Japan plans to relax its ban on arms exports so it can jointly develop and produce such arms with other nations, the government's top spokesman said Tuesday.
Osamu Fujimura said in a statement relaxation of the country's longstanding weapons export ban would enable Japan to provide equipment for humanitarian purposes and keep up with the current global environment on weapons production, Kyodo News reported.
The statement, however, noted the government would uphold the principle of Japan being a pacifist nation and avoid international conflicts.
Fujimura's statement was issued after the Security Council of Japan, chaired by Prime Minister Yoshihiko Noda, decided to relax the rules, Kyodo reported.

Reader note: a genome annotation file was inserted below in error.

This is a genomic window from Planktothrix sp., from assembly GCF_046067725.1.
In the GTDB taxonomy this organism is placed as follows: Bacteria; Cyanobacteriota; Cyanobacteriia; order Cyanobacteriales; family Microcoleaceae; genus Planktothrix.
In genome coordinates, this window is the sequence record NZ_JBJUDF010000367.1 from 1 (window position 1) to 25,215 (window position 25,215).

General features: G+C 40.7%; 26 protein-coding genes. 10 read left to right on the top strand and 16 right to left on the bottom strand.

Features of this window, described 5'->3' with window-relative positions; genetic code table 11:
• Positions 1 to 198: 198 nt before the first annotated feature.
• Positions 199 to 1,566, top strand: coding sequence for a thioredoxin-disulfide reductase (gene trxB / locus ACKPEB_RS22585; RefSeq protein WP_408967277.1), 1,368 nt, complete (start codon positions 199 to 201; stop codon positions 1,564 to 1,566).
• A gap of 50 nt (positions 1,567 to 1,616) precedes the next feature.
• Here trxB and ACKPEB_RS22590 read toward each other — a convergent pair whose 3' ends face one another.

Fujimura told reporters the government would be "cautious" when dealing with cases that do not fall under its current exceptions.
Under those exceptions, Japan cannot sell weapons to communist states, countries subject to U.N. embargoes or countries involved in international conflicts.
Under the new rules, Japan can participate in joint efforts with friendly nations such as the United States, the report said. Currently, the United States and Europe conduct joint development or production of high-tech weapons such as fighters to cut costs and improve quality.